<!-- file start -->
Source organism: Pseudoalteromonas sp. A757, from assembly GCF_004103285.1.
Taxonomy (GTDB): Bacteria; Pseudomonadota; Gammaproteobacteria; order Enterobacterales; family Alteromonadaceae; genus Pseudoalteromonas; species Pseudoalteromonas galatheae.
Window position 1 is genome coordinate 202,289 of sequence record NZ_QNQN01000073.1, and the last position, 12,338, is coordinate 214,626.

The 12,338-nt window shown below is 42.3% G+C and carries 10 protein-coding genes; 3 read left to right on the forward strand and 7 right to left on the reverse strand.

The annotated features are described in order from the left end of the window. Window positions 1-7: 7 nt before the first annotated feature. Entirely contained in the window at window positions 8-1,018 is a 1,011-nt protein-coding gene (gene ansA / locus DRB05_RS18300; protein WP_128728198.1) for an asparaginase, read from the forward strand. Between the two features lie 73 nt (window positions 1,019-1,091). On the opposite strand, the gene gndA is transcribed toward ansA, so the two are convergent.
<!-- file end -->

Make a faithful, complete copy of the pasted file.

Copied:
Source organism: Pseudoalteromonas sp. A757, from assembly GCF_004103285.1.
Taxonomy (GTDB): Bacteria; Pseudomonadota; Gammaproteobacteria; order Enterobacterales; family Alteromonadaceae; genus Pseudoalteromonas; species Pseudoalteromonas galatheae.
Window position 1 is genome coordinate 202,289 of sequence record NZ_QNQN01000073.1, and the last position, 12,338, is coordinate 214,626.

The 12,338-nt window shown below is 42.3% G+C and carries 10 protein-coding genes; 3 read left to right on the forward strand and 7 right to left on the reverse strand.

The annotated features are described in order from the left end of the window. Window positions 1-7: 7 nt before the first annotated feature. Entirely contained in the window at window positions 8-1,018 is a 1,011-nt protein-coding gene (gene ansA / locus DRB05_RS18300; protein WP_128728198.1) for an asparaginase, read from the forward strand. Between the two features lie 73 nt (window positions 1,019-1,091). On the opposite strand, the gene gndA is transcribed toward ansA, so the two are convergent.